I recently discovered that ‘bleg’ is a blog entry that asks for something.
This is not one of these. This is a blemand. Or a bleseech.
I was sniffing round Hodges Figgis the other day, amid the glossy books that could double up as murder weapons, when I came across this one. I was unaware of its existence, despite my admiration for Spain’s Road To Empire, by the same author.
So buy it for me.
It costs 44 Euro.
No, don’t buy it for me. I’ll get it myself.
No, do buy it for me.
No, don’t. I still haven’t got through my pile yet, and a couple of infiltrators have snuck onto it in the meantime, leapfrogging the likes of Brian Dillon, whose first 50 pages of his memoir of drab (not the same as a drab memoir), In The Dark Room, had me feeling like my teeth were yellowing and damp was setting into the living room, however much he referred to the likes of Bachelard and Borges to keep me interested. An alternative title of Rotting Penny Apples springs to mind. But that would be too cruel. The infiltrators include Eric Hobsbawm’s Revolutionaries (seriously good) and Terry Eagleton’s The Meaning of Life (not as satisfying as After Theory).
Another book I spotted was Why Blame Israel? The only reason I recall said book was not because I found it in any way enticing, but because it had been ‘blurbed’ by Julie Burchill. The blurb says (according to an Amazon reviewer – I can’t recall it verbatim):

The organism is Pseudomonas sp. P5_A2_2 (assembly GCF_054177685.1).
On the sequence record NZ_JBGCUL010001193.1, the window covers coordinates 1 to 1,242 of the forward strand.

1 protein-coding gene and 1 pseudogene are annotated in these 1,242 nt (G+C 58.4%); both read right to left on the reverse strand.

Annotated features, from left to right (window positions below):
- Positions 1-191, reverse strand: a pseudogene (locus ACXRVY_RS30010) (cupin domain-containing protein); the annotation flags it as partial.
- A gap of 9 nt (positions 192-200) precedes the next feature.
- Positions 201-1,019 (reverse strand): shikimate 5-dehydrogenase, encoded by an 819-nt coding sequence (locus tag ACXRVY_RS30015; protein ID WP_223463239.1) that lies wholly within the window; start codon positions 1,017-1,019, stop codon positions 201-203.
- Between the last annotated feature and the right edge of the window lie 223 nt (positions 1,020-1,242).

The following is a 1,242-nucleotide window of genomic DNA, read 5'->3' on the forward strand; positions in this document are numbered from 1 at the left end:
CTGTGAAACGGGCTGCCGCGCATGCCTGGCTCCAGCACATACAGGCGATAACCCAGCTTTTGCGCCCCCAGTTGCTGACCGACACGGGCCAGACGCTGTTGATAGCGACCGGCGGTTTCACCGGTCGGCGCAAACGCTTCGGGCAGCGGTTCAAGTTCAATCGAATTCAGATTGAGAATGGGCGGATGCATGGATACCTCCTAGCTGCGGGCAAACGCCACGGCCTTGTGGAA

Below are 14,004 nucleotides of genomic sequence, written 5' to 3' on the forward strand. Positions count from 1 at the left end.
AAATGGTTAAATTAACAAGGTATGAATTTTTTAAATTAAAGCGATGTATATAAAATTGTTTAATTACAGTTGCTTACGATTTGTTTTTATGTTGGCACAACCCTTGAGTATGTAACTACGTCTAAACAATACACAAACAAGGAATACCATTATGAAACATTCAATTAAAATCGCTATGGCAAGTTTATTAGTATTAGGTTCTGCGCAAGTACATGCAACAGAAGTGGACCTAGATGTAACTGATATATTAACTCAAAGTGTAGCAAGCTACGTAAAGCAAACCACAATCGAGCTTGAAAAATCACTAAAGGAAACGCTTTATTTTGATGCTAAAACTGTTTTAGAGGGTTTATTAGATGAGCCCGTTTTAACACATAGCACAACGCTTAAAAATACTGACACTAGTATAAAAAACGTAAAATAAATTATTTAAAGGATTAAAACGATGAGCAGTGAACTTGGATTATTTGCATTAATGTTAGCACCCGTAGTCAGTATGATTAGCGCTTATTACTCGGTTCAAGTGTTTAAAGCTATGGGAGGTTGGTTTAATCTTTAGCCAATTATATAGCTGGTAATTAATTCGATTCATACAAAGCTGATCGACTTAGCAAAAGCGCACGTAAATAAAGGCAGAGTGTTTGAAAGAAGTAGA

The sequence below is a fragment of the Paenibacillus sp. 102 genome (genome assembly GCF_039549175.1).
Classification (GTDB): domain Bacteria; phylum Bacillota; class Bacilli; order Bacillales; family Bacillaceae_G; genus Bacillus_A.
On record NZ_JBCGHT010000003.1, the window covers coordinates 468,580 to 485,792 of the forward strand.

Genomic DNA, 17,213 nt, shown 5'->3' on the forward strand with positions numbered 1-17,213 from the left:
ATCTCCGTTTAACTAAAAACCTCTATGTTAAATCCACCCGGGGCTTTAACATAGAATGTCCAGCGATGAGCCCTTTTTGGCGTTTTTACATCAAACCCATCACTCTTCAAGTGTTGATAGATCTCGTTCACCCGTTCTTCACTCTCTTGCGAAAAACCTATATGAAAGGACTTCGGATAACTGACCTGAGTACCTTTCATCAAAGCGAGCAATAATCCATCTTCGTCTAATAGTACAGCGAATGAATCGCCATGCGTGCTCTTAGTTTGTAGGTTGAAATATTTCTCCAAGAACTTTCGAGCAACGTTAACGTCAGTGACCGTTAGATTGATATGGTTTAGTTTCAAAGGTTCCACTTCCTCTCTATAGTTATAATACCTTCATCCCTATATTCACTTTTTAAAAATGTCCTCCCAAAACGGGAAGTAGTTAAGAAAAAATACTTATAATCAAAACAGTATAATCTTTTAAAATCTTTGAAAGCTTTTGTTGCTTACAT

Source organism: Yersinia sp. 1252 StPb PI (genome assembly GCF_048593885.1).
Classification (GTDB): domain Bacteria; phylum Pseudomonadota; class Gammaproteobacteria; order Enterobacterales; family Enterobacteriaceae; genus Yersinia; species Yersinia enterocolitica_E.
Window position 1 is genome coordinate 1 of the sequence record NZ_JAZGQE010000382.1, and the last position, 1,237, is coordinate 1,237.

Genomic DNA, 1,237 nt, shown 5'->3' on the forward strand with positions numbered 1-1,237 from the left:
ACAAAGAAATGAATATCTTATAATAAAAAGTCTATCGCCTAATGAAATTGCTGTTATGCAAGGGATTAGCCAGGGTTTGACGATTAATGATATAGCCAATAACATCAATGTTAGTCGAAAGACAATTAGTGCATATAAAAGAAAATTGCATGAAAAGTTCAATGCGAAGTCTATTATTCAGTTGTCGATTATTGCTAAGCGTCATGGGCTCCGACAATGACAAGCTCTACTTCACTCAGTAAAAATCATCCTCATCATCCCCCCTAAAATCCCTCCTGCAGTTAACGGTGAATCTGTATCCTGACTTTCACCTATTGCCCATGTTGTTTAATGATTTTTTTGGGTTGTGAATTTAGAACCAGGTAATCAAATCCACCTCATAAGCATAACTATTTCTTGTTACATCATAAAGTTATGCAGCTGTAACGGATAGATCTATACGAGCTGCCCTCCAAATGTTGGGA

“There exists a quite striking bias against Israel. Neill Lochery’s excellent, accesible book is a must read for anyone wanting a tonic to this persistent and illogical prejudice”.
This came to mind when reading the following passage by Cosmo Landesman (Julie Burchill’s former husband) in his profile of Naim Attallah in today’s Sunday Times:
Still, I always hoped I’d get the call, until he approached my then wife Julie Burchill and asked for an interview for his forthcoming book about prominent women. He thought Julie would be flattered to be part of such esteemed company as Germaine Greer, Tina Brown, Joan Bakewell, Margaret Drabble and Clare Short. She replied, “No, I won’t be in your book. One, because I don’t like Arabs in general. Two, because I don’t like Palestinians in particular. And three, because I particularly don’t like you. Now sling your hook.”
When I suggested to Julie that perhaps a simple “no, thanks” might be a more appropriate response, she called me “a weak, gutless, self-loathing Jew”.
Who better than Julie Burchill, then, to write blurbs making reference to ‘striking bias’ and ‘persistent and illogical prejudice’?